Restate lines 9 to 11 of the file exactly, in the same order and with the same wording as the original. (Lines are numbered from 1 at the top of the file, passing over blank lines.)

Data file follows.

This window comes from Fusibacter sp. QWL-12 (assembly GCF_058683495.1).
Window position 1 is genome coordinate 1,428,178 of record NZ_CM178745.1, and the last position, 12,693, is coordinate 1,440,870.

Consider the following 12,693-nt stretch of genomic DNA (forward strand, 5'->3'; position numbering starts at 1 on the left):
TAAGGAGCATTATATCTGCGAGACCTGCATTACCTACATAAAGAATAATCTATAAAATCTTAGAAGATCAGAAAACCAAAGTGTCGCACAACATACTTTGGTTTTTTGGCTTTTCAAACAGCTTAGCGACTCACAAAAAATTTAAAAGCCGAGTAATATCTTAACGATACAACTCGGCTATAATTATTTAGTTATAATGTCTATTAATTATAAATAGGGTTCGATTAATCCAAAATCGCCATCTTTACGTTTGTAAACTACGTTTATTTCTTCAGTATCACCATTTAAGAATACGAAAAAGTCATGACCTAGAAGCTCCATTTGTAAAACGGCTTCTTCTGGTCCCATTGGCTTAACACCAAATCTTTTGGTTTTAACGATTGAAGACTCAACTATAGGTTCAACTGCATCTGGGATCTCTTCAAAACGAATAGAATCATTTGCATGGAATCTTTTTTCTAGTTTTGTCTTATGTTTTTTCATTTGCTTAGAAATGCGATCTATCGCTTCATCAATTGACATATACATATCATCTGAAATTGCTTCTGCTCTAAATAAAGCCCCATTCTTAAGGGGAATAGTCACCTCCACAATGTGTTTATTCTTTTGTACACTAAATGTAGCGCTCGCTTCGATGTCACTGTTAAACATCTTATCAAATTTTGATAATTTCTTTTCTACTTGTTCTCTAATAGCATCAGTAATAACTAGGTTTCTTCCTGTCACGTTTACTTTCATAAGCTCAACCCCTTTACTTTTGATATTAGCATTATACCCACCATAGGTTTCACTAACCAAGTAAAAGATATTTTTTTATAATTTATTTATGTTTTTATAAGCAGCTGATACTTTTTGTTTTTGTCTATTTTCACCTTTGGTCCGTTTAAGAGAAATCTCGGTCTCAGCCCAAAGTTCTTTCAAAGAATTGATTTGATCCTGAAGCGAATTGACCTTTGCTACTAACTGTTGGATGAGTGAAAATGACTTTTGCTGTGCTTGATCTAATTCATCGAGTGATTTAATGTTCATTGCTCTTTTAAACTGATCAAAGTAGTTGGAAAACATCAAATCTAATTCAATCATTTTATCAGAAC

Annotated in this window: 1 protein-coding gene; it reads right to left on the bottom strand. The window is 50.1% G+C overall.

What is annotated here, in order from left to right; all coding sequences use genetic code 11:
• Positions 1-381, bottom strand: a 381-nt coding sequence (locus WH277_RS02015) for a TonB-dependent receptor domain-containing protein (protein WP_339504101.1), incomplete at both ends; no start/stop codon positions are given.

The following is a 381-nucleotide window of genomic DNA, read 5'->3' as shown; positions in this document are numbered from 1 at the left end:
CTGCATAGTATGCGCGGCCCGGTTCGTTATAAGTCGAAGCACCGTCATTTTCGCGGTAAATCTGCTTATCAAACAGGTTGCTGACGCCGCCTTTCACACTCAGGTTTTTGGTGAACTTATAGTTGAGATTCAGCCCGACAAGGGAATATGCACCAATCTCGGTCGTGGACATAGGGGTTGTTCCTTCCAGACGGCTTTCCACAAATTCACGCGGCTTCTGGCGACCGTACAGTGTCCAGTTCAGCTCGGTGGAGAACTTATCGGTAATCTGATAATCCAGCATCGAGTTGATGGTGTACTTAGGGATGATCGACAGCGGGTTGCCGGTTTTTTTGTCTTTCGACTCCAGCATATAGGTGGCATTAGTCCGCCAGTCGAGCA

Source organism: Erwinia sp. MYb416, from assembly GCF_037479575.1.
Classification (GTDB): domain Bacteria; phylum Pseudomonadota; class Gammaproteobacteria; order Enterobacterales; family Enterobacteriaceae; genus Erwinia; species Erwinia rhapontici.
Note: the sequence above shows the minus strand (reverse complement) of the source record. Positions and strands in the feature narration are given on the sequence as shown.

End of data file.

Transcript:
CTGCATAGTATGCGCGGCCCGGTTCGTTATAAGTCGAAGCACCGTCATTTTCGCGGTAAATCTGCTTATCAAACAGGTTGCTGACGCCGCCTTTCACACTCAGGTTTTTGGTGAACTTATAGTTGAGATTCAGCCCGACAAGGGAATATGCACCAATCTCGGTCGTGGACATAGGGGTTGTTCCTTCCAGACGGCTTTCCACAAATTCACGCGGCTTCTGGCGACCGTACAGTGTCCAGTTCAGCTCGGTGGAGAACTTATCGGTAATCTGATAATCCAGCATCGAGTTGATGGTGTACTTAGGGATGATCGACAGCGGGTTGCCGGTTTTTTTGTCTTTCGACTCCAGCATATAGGTGGCATTAGTCCGCCAGTCGAGCA

Source organism: Erwinia sp. MYb416, from assembly GCF_037479575.1.
Classification (GTDB): domain Bacteria; phylum Pseudomonadota; class Gammaproteobacteria; order Enterobacterales; family Enterobacteriaceae; genus Erwinia; species Erwinia rhapontici.